Volume 3, issue 1 | Copyright
Wind Energ. Sci., 3, 353-370, 2018
https://doi.org/10.5194/wes-3-353-2018
© Author(s) 2018. This work is distributed under
the Creative Commons Attribution 4.0 License.

Research articles 08 Jun 2018

Research articles | 08 Jun 2018

From lidar scans to roughness maps for wind resource modelling in forested areas

Rogier Floors1, Peter Enevoldsen2,3, Neil Davis1, Johan Arnqvist4, and Ebba Dellwik1 Rogier Floors et al.
  • 1Department of Wind Energy, Technical University of Denmark, Roskilde, Denmark
  • 2Center for Energy Technologies, Aarhus University, Aarhus, Denmark
  • 3Envision Energy, Silkeborg, Denmark
  • 4Department of Earth Sciences, Uppsala University, Uppsala, Sweden

Abstract. Applying erroneous roughness lengths can have a large impact on the estimated performance of wind turbines, particularly in forested areas. In this study, a new method called the objective roughness approach (ORA), which converts tree height maps created using airborne lidar scans to roughness maps suitable for wind modelling, is evaluated via cross predictions among different anemometers at a complex forested site with seven tall meteorological masts using the Wind Atlas Analysis and Application Program (WAsP). The cross predictions were made using ORA maps created at four spatial resolutions and from four freely available roughness maps based on land use classifications. The validation showed that the use of ORA maps resulted in a closer agreement with observational data for all investigated resolutions compared to the land use maps. Further, when using the ORA maps, the risk of making large errors (> 25%) in predicted power density was reduced by 40–50% compared to satellite-based products with the same resolution. The results could be further improved for high-resolution ORA maps by adding the displacement height. The improvements when using the ORA maps were both due to a higher roughness length and due to the higher resolution.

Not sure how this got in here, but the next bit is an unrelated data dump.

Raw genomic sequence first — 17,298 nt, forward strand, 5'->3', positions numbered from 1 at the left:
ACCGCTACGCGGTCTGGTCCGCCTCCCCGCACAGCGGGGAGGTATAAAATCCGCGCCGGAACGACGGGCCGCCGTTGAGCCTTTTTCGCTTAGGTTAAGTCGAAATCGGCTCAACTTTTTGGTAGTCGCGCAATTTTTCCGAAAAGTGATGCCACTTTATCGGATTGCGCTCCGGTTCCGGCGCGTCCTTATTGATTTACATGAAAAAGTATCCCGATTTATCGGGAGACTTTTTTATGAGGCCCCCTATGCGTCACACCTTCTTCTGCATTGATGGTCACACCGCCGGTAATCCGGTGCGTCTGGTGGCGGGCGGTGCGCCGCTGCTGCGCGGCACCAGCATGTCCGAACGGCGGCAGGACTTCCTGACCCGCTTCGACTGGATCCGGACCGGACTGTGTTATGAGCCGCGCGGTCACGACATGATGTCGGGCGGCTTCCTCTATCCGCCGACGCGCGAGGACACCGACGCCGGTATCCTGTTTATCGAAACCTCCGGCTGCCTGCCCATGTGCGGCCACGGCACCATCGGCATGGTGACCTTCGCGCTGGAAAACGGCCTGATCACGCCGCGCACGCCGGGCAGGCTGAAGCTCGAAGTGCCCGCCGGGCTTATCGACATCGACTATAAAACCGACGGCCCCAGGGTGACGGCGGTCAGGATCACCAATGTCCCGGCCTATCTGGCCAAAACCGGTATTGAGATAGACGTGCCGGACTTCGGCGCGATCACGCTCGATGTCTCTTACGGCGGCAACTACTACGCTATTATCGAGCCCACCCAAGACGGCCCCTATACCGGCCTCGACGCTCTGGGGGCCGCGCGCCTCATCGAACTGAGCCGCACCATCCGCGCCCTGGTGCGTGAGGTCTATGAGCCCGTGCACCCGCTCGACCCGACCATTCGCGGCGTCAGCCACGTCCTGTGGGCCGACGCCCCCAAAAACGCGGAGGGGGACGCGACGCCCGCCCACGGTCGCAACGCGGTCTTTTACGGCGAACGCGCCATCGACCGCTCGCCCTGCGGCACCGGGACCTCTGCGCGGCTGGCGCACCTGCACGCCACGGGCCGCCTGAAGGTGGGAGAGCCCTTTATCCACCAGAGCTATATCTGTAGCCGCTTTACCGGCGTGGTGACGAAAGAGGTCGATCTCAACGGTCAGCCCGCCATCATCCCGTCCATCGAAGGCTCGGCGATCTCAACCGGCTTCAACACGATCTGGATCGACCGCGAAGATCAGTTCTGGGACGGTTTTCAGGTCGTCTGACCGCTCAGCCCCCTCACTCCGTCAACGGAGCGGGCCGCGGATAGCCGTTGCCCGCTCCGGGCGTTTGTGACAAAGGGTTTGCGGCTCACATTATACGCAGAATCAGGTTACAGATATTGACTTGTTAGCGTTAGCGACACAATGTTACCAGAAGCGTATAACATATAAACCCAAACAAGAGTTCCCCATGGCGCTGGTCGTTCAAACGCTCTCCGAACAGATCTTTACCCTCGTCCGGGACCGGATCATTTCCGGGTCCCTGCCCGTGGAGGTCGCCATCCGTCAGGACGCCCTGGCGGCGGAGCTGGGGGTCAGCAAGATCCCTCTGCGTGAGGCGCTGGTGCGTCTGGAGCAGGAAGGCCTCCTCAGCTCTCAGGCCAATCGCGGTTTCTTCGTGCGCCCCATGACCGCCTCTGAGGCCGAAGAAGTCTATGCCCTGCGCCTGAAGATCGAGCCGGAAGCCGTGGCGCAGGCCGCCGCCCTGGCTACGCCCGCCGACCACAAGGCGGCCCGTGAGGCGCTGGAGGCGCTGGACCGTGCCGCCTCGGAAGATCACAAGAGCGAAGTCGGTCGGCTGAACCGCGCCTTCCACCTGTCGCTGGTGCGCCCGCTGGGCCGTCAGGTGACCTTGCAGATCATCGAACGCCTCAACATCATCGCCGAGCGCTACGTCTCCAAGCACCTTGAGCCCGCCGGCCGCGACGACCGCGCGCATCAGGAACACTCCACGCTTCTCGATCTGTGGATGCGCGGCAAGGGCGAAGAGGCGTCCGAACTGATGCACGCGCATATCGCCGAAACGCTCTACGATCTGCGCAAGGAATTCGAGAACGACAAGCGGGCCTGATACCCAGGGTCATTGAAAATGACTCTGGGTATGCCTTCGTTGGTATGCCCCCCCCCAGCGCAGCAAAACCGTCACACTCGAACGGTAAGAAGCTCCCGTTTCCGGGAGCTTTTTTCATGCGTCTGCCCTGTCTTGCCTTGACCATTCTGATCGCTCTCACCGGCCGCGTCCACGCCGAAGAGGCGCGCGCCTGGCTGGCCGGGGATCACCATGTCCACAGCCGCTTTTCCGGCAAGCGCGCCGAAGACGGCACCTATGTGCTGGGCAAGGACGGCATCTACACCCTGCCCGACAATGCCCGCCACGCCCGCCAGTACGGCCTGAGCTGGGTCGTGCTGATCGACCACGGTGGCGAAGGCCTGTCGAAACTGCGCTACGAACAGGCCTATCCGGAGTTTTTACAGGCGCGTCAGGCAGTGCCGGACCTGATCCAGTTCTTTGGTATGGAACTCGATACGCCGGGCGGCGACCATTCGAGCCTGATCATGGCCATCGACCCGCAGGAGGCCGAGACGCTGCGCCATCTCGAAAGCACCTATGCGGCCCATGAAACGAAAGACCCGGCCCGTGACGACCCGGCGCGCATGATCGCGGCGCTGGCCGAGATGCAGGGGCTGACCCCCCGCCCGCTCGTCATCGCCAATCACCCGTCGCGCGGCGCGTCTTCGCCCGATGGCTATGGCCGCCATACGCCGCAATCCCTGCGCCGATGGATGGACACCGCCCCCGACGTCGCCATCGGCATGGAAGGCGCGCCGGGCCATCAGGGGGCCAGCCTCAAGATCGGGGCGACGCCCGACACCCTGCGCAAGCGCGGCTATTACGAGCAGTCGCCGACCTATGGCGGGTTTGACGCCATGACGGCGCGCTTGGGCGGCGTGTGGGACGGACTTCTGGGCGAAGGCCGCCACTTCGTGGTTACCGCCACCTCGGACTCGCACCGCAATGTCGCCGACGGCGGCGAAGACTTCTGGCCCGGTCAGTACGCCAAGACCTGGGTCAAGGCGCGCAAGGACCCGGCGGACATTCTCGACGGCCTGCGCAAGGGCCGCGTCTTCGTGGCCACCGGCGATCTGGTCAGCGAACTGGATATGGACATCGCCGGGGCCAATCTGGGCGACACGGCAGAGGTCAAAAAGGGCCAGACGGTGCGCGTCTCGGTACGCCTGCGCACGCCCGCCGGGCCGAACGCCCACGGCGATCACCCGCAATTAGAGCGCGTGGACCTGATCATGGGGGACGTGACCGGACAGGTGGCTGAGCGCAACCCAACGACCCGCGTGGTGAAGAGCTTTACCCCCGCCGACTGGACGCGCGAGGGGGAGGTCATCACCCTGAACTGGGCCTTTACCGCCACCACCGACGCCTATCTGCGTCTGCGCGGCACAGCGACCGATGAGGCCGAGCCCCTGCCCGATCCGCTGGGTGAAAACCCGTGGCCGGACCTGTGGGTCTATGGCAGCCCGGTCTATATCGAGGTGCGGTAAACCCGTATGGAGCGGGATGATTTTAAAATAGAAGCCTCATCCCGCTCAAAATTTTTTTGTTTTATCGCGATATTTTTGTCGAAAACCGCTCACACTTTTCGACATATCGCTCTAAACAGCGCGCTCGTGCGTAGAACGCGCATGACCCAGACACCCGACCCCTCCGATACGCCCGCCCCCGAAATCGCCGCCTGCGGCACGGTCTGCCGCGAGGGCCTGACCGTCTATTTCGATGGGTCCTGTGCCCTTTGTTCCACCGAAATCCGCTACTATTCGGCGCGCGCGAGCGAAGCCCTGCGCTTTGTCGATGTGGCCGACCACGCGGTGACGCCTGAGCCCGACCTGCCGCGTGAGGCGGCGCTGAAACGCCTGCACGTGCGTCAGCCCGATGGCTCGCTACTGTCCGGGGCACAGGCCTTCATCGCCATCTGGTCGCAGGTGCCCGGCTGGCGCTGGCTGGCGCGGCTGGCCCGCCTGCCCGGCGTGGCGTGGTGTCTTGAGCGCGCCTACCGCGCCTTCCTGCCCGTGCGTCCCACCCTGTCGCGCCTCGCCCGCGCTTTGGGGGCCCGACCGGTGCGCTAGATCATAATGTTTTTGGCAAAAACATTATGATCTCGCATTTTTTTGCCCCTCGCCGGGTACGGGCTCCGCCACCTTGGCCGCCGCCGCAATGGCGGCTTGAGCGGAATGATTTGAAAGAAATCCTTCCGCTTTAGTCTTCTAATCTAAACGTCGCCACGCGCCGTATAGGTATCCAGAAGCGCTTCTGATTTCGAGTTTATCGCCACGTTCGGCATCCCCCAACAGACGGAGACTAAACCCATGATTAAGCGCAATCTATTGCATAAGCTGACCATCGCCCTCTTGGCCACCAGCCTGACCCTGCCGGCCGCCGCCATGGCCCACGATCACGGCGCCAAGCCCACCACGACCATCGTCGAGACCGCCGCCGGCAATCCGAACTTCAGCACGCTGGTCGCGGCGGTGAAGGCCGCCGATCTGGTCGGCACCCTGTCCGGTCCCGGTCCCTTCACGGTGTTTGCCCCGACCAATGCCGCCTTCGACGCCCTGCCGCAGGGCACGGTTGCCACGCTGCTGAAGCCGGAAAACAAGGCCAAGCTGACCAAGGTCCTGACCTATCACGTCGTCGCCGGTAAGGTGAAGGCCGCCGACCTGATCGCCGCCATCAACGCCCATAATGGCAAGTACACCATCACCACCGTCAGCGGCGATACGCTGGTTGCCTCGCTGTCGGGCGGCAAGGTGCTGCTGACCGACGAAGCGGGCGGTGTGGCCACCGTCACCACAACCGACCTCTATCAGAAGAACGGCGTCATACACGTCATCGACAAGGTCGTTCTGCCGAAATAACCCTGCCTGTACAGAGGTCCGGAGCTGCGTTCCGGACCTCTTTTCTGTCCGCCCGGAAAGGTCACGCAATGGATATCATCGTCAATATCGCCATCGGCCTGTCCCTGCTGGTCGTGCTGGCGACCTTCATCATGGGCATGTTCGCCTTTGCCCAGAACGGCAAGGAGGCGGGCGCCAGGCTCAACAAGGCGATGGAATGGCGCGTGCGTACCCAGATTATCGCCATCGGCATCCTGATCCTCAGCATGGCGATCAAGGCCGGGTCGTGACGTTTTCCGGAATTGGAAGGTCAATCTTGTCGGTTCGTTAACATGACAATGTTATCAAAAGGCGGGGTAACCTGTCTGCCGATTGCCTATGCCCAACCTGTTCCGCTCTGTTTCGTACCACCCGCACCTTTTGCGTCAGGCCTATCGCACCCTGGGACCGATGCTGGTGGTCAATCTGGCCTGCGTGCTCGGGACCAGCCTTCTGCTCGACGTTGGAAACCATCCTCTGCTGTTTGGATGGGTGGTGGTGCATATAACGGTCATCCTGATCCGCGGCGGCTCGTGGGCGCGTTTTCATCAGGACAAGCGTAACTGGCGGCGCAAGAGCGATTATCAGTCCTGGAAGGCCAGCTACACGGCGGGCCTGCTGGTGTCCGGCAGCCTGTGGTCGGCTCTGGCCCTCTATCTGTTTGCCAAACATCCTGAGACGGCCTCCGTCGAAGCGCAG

Download & links
Publications Copernicus
Download
Short summary
Applying erroneous boundary conditions (surface roughness) for wind flow modelling can have a large impact on the estimated performance of wind turbines, particularly in forested areas. Traditionally the estimation of the surface roughness is based on a subjective process that requires assigning a value to each land use class in the vicinity of the wind farm. Here we propose a new method which converts lidar scans from a plane into maps that can be used for wind flow modelling.
Applying erroneous boundary conditions (surface roughness) for wind flow modelling can have a...
Citation
Share